After a few days in Baulailai, we moved on to the next location … a new place for us. Prior to leaving Baulailai, we did meet the Indo-Fijian family that lives in the bay - Nilesh, his wife and three children. We enjoyed our time in this pretty spot watching the hundreds of goats on the hillsides, listening to the very loud cows hidden in the trees and hoping the fire we saw burning on the other side of the hill wouldn't make it over the ridge. The fire burned a very tall tree and it was alight most of the night looking like an old fashioned beacon. I had cut my foot while launching the dinghy in the morning, so we wouldn't be able to hike around or snorkel for a few days so we made the decision to move on. Its not a bad cut, but in this tropical environment it is always safer to keep it dry and out of the water.
We entered Rukuruku Bay, an inlet in the far northwest corner of Vanua Levu after negotiating our way around the reefs at the entrance of Baulailai. This is a long narrow strip of water between the hills. When inside it looks land-locked. We made our way down the few miles in 10 meter water towards the village at the end of the bay. There were seven fiberglass boats with outboards at anchor near the village – so it looks like a prosperous village. We had been told it was a very traditional village by Nilesh.
We anchored in about 4 meters of water (13 feet), but the spot is still very windy despite the tall hills all around. After lunch, we went to do our sevusevu in the village. Sevusevu is a ceremony where visitors present a gift bundle of yagona (the dried plant which makes the drink kava) to the chief and asks permission to visit the village. When you get to village and make your way ashore, you ask for the "toronga ni koro" (the man who will connect you with the chief for the presentation ceremony). As we made our way up a path through some gardens we asked a man working in the garden for the "toronga ni koro." He said it was he and his name was Philip. He took us into his home and it was the shortest ceremony we ever had. We never got taken to the chief, Philip simply invited us to sit down on the carpet, he asked Michael to write down our names and the boat name and then he clapped three times, took the yagona and that was it!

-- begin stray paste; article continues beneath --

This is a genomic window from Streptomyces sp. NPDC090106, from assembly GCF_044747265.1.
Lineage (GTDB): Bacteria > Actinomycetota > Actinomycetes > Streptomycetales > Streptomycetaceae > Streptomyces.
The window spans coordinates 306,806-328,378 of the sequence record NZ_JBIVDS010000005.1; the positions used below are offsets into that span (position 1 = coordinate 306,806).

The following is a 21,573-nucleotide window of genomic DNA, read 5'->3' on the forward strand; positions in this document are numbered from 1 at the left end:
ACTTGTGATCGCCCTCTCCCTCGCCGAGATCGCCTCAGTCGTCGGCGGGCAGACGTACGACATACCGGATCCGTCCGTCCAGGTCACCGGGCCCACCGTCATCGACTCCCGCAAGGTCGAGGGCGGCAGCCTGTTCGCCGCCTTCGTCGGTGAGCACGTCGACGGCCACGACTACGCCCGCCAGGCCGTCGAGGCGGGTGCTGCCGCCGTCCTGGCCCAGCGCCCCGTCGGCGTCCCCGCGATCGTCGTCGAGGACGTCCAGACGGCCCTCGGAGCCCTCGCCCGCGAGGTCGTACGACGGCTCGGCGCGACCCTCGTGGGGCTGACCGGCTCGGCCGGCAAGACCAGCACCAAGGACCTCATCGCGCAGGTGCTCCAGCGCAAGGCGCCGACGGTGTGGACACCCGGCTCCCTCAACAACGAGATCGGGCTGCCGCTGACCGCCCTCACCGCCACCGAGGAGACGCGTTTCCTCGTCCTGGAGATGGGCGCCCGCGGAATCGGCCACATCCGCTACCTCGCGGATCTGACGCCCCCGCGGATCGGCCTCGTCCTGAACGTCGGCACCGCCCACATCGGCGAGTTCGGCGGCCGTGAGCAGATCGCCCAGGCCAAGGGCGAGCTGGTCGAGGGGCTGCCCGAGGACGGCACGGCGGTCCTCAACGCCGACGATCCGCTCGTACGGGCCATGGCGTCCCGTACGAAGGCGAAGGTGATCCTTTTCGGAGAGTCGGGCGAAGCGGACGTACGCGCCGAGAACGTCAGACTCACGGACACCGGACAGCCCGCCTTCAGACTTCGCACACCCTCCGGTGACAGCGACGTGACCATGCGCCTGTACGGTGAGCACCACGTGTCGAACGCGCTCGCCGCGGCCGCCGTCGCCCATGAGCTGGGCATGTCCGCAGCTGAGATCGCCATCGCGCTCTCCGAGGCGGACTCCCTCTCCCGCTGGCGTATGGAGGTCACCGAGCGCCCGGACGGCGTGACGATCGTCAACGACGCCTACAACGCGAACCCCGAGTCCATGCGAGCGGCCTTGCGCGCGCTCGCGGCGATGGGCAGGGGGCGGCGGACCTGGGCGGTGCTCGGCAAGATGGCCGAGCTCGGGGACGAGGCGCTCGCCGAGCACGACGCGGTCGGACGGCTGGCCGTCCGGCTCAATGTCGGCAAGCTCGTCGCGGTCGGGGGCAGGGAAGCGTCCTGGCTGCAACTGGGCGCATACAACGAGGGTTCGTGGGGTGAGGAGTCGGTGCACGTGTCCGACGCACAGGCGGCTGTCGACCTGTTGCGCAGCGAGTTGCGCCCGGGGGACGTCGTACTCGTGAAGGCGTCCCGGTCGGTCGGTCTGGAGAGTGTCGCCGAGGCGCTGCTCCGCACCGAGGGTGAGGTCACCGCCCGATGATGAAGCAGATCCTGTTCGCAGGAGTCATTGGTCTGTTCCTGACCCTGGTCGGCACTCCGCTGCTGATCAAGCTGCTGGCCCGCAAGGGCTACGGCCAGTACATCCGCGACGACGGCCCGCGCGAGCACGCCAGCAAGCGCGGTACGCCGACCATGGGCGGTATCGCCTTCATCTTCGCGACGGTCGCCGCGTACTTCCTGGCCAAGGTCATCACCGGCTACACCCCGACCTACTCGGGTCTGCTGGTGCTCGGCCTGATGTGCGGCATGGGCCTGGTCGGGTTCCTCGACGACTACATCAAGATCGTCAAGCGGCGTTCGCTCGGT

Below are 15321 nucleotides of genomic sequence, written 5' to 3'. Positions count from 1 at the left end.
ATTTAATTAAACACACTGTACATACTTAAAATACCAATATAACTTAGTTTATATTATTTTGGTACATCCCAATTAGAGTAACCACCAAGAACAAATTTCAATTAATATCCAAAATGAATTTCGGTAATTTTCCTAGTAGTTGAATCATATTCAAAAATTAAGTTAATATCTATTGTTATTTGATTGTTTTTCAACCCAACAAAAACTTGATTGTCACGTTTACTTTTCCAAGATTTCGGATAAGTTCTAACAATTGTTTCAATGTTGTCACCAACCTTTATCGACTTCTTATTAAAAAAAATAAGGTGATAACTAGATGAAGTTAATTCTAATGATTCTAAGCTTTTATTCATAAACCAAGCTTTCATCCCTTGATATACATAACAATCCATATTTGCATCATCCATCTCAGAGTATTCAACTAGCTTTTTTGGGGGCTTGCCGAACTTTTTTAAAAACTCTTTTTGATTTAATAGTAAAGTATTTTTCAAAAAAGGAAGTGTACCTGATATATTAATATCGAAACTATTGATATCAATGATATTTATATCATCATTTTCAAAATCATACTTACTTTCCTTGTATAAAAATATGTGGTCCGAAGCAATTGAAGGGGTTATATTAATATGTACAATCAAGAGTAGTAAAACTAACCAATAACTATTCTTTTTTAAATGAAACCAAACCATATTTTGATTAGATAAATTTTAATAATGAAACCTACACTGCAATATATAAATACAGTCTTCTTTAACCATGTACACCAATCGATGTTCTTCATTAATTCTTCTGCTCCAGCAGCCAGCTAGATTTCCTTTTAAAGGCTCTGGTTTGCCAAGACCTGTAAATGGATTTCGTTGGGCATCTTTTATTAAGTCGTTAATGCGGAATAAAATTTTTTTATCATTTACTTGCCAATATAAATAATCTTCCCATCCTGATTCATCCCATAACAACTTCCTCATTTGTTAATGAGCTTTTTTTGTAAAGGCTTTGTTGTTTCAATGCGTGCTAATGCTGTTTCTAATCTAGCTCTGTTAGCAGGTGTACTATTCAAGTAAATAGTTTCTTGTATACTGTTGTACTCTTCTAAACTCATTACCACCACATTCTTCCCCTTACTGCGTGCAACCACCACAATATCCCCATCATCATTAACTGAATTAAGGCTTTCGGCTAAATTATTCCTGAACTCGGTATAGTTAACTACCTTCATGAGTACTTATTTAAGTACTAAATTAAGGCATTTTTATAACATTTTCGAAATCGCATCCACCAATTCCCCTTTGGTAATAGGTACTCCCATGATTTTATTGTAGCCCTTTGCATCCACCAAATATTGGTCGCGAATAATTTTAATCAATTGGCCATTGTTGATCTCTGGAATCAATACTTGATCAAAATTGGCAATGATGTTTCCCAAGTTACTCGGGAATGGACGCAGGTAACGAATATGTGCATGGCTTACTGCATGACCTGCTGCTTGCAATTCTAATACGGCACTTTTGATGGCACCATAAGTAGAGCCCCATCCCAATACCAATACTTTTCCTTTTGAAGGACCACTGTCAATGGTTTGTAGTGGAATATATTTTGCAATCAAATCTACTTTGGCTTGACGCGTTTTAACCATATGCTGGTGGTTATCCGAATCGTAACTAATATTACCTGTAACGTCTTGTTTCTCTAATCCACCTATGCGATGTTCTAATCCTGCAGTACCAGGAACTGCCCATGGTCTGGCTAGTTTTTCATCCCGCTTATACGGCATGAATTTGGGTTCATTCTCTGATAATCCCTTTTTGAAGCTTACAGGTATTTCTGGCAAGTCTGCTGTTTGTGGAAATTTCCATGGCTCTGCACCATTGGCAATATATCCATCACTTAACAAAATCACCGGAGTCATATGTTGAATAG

We then were invited to the other room for a cup of tea and some freshly baked rolls. There we met George, his wife and youngest daughter and an older girl. Later another young girl came into the house in her school uniform. After our visit with the family, we took a short walk around Koroinosolo. The village is on a hillside so there are three levels of homes. At this point, we had our large entourage of children showing us around. Michael took out the camera and that got all the kids posing and giving their hand signals! They love their picture taken. After our short walkabout, we got back to Philip and George and family's home where a young boy scurried up a coconut palm to get us some drinking coconuts. These young boys are amazing. The coconuts were then opened – one the traditional way on a stick that was imbedded in the ground and then "the faster way" with a machete or bush knife.
We got back down the hill with about 20 or so children who then helped us launch the dinghy which was now hard aground with the outgoing tide.
Today, we'll head back to the village in the afternoon to go visit the school. We watched as the fiberglass boats all left this morning with five guys in each. They came blasting out with a quick "drive by" Astarte with waves and yells. Off to work!
We'll probably stay here a few more days then make our way around the northwest corner of the island and get on the northside of Vanua Levu.
Happy Fourth of July – Patricia on Gulf Harbour Radio his morning played the USA National Anthem over the radio prior to the weather report.
At 7/3/2017 7:42 PM (utc) S/V Astarte was located at 16°44.16'S 178°31.60'E
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